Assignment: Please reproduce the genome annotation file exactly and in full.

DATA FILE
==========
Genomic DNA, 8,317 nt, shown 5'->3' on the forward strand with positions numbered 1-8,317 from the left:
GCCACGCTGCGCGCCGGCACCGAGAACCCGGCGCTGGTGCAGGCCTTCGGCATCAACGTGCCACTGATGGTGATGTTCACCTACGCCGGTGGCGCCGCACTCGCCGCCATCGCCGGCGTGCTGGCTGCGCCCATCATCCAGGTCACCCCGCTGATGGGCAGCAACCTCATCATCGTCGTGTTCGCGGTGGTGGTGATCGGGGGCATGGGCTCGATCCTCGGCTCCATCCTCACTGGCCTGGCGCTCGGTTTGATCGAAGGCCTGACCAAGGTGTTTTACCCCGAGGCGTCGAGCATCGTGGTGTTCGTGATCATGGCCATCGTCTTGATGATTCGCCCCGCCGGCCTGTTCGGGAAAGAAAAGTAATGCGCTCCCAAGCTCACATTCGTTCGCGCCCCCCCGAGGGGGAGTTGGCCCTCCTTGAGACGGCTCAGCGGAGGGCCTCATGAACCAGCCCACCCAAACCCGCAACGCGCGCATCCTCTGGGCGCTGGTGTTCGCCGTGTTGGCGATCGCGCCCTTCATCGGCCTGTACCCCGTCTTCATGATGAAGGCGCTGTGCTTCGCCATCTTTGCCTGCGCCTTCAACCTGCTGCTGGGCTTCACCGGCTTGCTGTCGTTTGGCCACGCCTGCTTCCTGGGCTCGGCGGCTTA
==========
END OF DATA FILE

Genomic DNA, 8,317 nt, shown 5'->3' on the forward strand with positions numbered 1-8,317 from the left:
GCCACGCTGCGCGCCGGCACCGAGAACCCGGCGCTGGTGCAGGCCTTCGGCATCAACGTGCCACTGATGGTGATGTTCACCTACGCCGGTGGCGCCGCACTCGCCGCCATCGCCGGCGTGCTGGCTGCGCCCATCATCCAGGTCACCCCGCTGATGGGCAGCAACCTCATCATCGTCGTGTTCGCGGTGGTGGTGATCGGGGGCATGGGCTCGATCCTCGGCTCCATCCTCACTGGCCTGGCGCTCGGTTTGATCGAAGGCCTGACCAAGGTGTTTTACCCCGAGGCGTCGAGCATCGTGGTGTTCGTGATCATGGCCATCGTCTTGATGATTCGCCCCGCCGGCCTGTTCGGGAAAGAAAAGTAATGCGCTCCCAAGCTCACATTCGTTCGCGCCCCCCCGAGGGGGAGTTGGCCCTCCTTGAGACGGCTCAGCGGAGGGCCTCATGAACCAGCCCACCCAAACCCGCAACGCGCGCATCCTCTGGGCGCTGGTGTTCGCCGTGTTGGCGATCGCGCCCTTCATCGGCCTGTACCCCGTCTTCATGATGAAGGCGCTGTGCTTCGCCATCTTTGCCTGCGCCTTCAACCTGCTGCTGGGCTTCACCGGCTTGCTGTCGTTTGGCCACGCCTGCTTCCTGGGCTCGGCGGCTTA